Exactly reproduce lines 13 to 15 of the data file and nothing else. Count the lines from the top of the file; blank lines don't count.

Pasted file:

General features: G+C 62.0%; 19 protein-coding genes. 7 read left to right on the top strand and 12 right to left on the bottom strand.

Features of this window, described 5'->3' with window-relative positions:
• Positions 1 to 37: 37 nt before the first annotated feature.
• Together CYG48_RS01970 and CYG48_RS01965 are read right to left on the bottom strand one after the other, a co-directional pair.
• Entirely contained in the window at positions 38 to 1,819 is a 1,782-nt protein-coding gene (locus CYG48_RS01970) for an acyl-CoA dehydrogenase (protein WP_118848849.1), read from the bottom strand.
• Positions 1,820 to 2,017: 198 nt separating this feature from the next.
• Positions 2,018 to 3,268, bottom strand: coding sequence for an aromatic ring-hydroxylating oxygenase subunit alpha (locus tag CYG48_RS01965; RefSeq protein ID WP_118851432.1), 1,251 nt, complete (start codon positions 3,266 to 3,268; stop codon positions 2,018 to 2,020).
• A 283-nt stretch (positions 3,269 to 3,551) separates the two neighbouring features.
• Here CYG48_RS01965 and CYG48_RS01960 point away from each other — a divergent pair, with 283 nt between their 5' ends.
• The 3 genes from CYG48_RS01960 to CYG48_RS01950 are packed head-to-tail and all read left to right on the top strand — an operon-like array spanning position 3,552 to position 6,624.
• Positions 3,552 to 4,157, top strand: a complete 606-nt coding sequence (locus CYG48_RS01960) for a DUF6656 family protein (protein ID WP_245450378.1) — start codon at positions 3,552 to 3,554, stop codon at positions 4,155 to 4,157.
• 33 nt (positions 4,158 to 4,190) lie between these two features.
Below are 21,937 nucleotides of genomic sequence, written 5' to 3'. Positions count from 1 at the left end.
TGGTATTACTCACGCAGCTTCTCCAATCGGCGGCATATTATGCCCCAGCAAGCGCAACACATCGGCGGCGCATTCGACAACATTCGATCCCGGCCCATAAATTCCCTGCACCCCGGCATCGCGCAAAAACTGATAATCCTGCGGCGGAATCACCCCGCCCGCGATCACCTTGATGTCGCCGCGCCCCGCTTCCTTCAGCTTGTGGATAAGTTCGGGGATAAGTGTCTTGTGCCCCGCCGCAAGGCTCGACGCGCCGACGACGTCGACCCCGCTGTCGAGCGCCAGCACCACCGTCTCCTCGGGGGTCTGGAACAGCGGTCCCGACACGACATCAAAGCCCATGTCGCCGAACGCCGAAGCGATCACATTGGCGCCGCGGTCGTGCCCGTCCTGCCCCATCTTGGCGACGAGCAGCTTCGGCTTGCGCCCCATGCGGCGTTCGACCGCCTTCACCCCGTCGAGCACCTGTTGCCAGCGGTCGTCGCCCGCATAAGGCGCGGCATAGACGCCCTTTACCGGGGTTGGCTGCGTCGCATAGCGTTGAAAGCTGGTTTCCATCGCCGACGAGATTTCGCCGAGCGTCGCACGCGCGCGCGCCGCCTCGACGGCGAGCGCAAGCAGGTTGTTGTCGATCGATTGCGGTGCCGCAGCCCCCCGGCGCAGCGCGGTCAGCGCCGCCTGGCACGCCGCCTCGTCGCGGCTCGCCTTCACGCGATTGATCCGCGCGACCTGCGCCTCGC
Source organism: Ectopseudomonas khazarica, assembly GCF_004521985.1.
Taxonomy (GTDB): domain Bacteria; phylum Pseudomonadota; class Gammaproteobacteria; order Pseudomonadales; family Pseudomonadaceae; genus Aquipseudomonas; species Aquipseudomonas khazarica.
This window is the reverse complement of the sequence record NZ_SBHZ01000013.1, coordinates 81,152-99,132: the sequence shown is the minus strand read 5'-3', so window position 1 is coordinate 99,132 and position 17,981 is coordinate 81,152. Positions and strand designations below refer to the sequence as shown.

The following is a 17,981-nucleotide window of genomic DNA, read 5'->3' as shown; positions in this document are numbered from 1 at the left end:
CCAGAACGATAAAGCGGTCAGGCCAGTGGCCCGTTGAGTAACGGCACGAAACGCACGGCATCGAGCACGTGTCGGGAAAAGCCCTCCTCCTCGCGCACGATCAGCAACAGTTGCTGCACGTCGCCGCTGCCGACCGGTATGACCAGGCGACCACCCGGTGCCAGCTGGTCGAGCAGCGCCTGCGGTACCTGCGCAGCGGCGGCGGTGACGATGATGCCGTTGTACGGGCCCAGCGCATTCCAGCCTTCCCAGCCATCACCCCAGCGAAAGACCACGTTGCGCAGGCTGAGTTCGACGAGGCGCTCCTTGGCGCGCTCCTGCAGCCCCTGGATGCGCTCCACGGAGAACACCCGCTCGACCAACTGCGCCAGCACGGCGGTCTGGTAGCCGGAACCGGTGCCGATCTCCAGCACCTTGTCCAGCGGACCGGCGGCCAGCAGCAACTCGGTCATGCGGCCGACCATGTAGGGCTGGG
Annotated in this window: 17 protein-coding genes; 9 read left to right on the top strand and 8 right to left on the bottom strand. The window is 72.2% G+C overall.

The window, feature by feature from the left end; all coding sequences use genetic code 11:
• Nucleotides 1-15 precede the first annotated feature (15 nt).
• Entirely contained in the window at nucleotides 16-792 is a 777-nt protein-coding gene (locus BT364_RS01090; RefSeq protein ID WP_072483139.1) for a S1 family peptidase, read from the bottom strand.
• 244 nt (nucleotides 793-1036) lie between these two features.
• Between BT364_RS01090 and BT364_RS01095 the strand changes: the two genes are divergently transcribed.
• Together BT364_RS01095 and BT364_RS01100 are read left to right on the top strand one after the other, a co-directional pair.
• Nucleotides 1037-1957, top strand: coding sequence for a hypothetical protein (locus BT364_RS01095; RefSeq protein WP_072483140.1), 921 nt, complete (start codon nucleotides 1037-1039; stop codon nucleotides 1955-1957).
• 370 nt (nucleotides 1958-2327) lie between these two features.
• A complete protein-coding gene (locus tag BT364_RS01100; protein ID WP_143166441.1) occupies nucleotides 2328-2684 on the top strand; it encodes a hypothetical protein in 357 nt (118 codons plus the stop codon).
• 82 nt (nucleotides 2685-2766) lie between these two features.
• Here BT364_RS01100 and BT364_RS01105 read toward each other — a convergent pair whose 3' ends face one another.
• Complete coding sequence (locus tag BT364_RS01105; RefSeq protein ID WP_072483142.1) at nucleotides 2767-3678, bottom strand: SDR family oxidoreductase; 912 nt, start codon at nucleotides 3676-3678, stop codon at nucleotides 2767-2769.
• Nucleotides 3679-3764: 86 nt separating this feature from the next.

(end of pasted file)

Below are 21,937 nucleotides of genomic sequence, written 5' to 3'. Positions count from 1 at the left end.
TGGTATTACTCACGCAGCTTCTCCAATCGGCGGCATATTATGCCCCAGCAAGCGCAACACATCGGCGGCGCATTCGACAACATTCGATCCCGGCCCATAAATTCCCTGCACCCCGGCATCGCGCAAAAACTGATAATCCTGCGGCGGAATCACCCCGCCCGCGATCACCTTGATGTCGCCGCGCCCCGCTTCCTTCAGCTTGTGGATAAGTTCGGGGATAAGTGTCTTGTGCCCCGCCGCAAGGCTCGACGCGCCGACGACGTCGACCCCGCTGTCGAGCGCCAGCACCACCGTCTCCTCGGGGGTCTGGAACAGCGGTCCCGACACGACATCAAAGCCCATGTCGCCGAACGCCGAAGCGATCACATTGGCGCCGCGGTCGTGCCCGTCCTGCCCCATCTTGGCGACGAGCAGCTTCGGCTTGCGCCCCATGCGGCGTTCGACCGCCTTCACCCCGTCGAGCACCTGTTGCCAGCGGTCGTCGCCCGCATAAGGCGCGGCATAGACGCCCTTTACCGGGGTTGGCTGCGTCGCATAGCGTTGAAAGCTGGTTTCCATCGCCGACGAGATTTCGCCGAGCGTCGCACGCGCGCGCGCCGCCTCGACGGCGAGCGCAAGCAGGTTGTTGTCGATCGATTGCGGTGCCGCAGCCCCCCGGCGCAGCGCGGTCAGCGCCGCCTGGCACGCCGCCTCGTCGCGGCTCGCCTTCACGCGATTGATCCGCGCGACCTGCGCCTCGC
Source organism: Ectopseudomonas khazarica, assembly GCF_004521985.1.